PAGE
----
The multitalented, multilingual Rick Miller reprises his multimedia hit Bigger Than Jesus this week at Factory Theatre. It is the second play in a trilogy of his one-man shows: last month he did MacHomer, and later this month he will be closing with Hardsell. Trained as an architect, this singer-actor-writer can draw a crowd and then some. We went to Factory Theatre and asked this Lennon-quoting rabble-rouser who he thinks he is.
With Bigger Than Jesus, are you proselytizing?
I guess. Part of the reason I write plays is I like to explore ideas, like, what is my worldview? How does it deal with religion? And, in Hardsell, How does it deal with marketing? I want people of different backgrounds to come together and maybe put aside some prejudices. And yes, maybe [I want to] proselytize that religion is far more potent in the question than in the answer.
You’ve performed Bigger Than Jesus for years and have encountered little in the way of protest other than at a recent show in Australia. Have you ever had anyone interrupt a performance?
We’ve had people leave a performance, usually near the beginning. Calling [holy scriptures] beautiful, inspiring “literature” and calling these things “stories” is pissing a lot of people off. I wish they would stay to the end because it does get more and more reverent in a surprising way — and then a lot of people are disappointed in that, and I don’t mind that either. That’s just the nature of a theatrical experience.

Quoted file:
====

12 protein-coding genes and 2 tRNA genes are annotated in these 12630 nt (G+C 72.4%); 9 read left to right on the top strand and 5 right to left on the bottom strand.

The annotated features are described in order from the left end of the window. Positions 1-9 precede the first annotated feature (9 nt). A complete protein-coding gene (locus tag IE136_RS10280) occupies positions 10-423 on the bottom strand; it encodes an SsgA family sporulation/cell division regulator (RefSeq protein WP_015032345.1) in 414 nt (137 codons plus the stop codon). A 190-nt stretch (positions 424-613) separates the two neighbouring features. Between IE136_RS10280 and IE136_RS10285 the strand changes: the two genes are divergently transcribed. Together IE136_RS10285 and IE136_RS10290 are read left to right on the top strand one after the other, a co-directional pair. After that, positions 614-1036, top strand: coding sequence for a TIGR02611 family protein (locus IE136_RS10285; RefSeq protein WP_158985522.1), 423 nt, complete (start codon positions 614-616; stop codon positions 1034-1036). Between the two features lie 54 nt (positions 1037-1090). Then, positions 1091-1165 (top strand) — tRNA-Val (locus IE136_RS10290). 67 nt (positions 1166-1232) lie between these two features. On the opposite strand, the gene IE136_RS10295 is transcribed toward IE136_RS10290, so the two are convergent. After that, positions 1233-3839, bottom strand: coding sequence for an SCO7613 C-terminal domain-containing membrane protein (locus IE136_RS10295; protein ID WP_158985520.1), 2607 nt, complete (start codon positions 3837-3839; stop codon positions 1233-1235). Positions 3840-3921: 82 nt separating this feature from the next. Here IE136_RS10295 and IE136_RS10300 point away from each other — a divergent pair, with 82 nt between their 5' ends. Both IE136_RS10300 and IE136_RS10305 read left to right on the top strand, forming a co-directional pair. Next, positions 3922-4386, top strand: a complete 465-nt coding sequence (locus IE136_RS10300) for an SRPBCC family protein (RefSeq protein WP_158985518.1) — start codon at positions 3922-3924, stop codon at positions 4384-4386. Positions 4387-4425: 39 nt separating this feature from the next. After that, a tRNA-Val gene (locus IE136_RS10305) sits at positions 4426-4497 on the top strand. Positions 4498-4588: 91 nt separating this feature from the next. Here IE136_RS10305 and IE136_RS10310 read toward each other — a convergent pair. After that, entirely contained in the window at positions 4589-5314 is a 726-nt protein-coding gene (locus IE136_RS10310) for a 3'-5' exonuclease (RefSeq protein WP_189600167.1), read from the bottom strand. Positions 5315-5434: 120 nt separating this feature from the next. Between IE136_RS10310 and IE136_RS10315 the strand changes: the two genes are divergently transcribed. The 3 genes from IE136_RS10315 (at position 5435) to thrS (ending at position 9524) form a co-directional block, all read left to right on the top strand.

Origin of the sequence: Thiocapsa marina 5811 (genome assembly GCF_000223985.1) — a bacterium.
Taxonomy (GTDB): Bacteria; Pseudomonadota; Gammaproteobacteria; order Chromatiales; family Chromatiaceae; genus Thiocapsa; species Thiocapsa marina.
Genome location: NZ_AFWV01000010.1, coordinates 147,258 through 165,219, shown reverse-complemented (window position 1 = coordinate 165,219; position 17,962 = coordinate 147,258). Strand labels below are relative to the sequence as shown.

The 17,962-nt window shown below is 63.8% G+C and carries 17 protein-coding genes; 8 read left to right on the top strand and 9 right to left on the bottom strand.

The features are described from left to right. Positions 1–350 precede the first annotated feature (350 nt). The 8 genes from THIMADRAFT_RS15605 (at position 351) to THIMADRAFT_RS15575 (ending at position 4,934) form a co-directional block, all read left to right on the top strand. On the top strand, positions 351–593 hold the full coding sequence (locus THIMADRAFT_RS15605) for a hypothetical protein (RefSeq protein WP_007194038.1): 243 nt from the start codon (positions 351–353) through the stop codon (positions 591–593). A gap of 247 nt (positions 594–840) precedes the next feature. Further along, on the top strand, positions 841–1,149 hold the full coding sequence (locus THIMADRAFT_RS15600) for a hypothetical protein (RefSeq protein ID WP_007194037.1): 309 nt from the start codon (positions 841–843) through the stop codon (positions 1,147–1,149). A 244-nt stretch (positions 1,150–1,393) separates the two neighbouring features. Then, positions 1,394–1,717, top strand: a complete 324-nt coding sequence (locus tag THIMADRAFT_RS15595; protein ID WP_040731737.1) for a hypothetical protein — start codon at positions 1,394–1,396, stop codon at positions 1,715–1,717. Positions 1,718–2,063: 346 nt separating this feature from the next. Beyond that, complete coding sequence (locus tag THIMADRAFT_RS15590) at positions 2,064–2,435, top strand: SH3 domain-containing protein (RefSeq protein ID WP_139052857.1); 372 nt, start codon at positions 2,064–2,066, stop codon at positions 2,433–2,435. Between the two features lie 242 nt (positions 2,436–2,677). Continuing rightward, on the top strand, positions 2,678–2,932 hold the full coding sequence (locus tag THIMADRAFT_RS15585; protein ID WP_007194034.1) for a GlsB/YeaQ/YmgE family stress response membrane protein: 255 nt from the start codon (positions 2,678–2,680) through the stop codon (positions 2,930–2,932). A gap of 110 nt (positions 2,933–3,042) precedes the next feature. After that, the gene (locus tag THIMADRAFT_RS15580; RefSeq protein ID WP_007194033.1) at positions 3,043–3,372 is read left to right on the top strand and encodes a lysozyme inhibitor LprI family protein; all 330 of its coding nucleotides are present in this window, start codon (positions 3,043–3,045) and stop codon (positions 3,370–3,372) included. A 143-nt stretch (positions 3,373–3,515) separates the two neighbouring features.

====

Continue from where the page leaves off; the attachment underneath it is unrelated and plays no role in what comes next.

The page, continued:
Mel Gibson’s The Passion of the Christ. Thumbs up or thumbs down?
[Laughs.] I saw it in the theatre. Interesting experience. It was like a snuff film. The most pornographically violent film I’ve ever seen. To me it was the worst of Catholicism. This doctrine of misery. What he was trying to convey with the film? “This is what you’ve done to our Lord, you sinful worms, you!” It was awful!
What is Hardsell all about?
It breaks down Rick Miller the brand and Rick Miller the person, in a way, for people to try and look at the truth of who you are and who you would like to be. And so many times, who we’d like to be is compromised by selling out or making choices we feel we have to make just for money.
If someone wants to market a Rick Miller action figure, would you go for that?
[Laughs.] If it were ironic I might. I think we do have some measure of control and choice in this world over what we buy, what we sell, what we advertise. Those things are natural to us; we are natural consumers. Capitalism has won, let’s face it. It’s just, what kind of capitalism is it? People need to reclaim the control they have over corporations, to say “I don’t want to buy from you. You need me to buy from you, but I don’t like what you do. I want you to do this.”
Is church theatre, and can theatre replace church for those who have stopped going?
A lot of times when people go theatre, it becomes, “What’s the $100 big ticket show we’re going to go to in Toronto for one night of the year?” That has its place; that’s entertainment. But to me, theatre is something a little bit more sacred. And even though theatre has been quite corporatized and is very marketing driven, it needs to survive. I do feel that for people who have abandoned the communion of religious ceremony, in a hyper-individualistic, inward-driven world, I think getting out to hear stories, to be transported, is a good thing.